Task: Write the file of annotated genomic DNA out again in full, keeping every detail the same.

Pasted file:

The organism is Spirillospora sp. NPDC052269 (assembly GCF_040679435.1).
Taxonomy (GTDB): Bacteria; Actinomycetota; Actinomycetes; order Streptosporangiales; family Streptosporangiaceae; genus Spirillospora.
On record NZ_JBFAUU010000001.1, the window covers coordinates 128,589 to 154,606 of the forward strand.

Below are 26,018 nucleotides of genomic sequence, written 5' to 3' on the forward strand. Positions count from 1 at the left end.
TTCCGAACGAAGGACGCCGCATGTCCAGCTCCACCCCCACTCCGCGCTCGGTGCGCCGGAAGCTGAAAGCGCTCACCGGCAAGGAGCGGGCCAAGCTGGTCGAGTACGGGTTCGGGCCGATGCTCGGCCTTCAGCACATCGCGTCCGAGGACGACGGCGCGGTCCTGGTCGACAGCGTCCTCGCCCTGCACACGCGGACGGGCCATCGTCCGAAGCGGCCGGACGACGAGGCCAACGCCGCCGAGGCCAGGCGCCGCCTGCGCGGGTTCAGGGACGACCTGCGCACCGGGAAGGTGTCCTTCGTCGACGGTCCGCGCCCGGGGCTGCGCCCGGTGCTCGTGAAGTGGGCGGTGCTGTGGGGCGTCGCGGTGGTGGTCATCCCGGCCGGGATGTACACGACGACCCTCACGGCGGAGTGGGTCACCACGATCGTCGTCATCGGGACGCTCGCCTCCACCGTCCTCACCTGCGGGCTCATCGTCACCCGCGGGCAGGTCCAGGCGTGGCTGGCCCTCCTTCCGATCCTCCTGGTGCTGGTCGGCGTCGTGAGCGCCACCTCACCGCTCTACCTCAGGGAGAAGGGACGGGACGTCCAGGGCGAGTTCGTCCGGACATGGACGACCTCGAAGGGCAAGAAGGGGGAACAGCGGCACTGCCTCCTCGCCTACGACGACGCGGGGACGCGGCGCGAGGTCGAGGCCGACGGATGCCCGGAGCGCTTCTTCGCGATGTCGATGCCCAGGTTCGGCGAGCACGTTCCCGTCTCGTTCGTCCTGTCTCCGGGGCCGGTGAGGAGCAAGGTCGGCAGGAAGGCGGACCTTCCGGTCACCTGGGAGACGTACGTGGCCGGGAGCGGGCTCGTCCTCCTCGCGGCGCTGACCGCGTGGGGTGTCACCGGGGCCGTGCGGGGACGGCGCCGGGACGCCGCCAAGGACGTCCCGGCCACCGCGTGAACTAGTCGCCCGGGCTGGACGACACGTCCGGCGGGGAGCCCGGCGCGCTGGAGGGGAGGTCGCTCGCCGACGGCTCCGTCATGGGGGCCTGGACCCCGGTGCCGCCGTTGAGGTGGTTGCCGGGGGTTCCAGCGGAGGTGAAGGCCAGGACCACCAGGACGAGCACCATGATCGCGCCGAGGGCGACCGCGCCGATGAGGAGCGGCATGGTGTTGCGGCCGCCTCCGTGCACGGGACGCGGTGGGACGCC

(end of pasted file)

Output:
The organism is Spirillospora sp. NPDC052269 (assembly GCF_040679435.1).
Taxonomy (GTDB): Bacteria; Actinomycetota; Actinomycetes; order Streptosporangiales; family Streptosporangiaceae; genus Spirillospora.
On record NZ_JBFAUU010000001.1, the window covers coordinates 128,589 to 154,606 of the forward strand.

Below are 26,018 nucleotides of genomic sequence, written 5' to 3' on the forward strand. Positions count from 1 at the left end.
TTCCGAACGAAGGACGCCGCATGTCCAGCTCCACCCCCACTCCGCGCTCGGTGCGCCGGAAGCTGAAAGCGCTCACCGGCAAGGAGCGGGCCAAGCTGGTCGAGTACGGGTTCGGGCCGATGCTCGGCCTTCAGCACATCGCGTCCGAGGACGACGGCGCGGTCCTGGTCGACAGCGTCCTCGCCCTGCACACGCGGACGGGCCATCGTCCGAAGCGGCCGGACGACGAGGCCAACGCCGCCGAGGCCAGGCGCCGCCTGCGCGGGTTCAGGGACGACCTGCGCACCGGGAAGGTGTCCTTCGTCGACGGTCCGCGCCCGGGGCTGCGCCCGGTGCTCGTGAAGTGGGCGGTGCTGTGGGGCGTCGCGGTGGTGGTCATCCCGGCCGGGATGTACACGACGACCCTCACGGCGGAGTGGGTCACCACGATCGTCGTCATCGGGACGCTCGCCTCCACCGTCCTCACCTGCGGGCTCATCGTCACCCGCGGGCAGGTCCAGGCGTGGCTGGCCCTCCTTCCGATCCTCCTGGTGCTGGTCGGCGTCGTGAGCGCCACCTCACCGCTCTACCTCAGGGAGAAGGGACGGGACGTCCAGGGCGAGTTCGTCCGGACATGGACGACCTCGAAGGGCAAGAAGGGGGAACAGCGGCACTGCCTCCTCGCCTACGACGACGCGGGGACGCGGCGCGAGGTCGAGGCCGACGGATGCCCGGAGCGCTTCTTCGCGATGTCGATGCCCAGGTTCGGCGAGCACGTTCCCGTCTCGTTCGTCCTGTCTCCGGGGCCGGTGAGGAGCAAGGTCGGCAGGAAGGCGGACCTTCCGGTCACCTGGGAGACGTACGTGGCCGGGAGCGGGCTCGTCCTCCTCGCGGCGCTGACCGCGTGGGGTGTCACCGGGGCCGTGCGGGGACGGCGCCGGGACGCCGCCAAGGACGTCCCGGCCACCGCGTGAACTAGTCGCCCGGGCTGGACGACACGTCCGGCGGGGAGCCCGGCGCGCTGGAGGGGAGGTCGCTCGCCGACGGCTCCGTCATGGGGGCCTGGACCCCGGTGCCGCCGTTGAGGTGGTTGCCGGGGGTTCCAGCGGAGGTGAAGGCCAGGACCACCAGGACGAGCACCATGATCGCGCCGAGGGCGACCGCGCCGATGAGGAGCGGCATGGTGTTGCGGCCGCCTCCGTGCACGGGACGCGGTGGGACGCC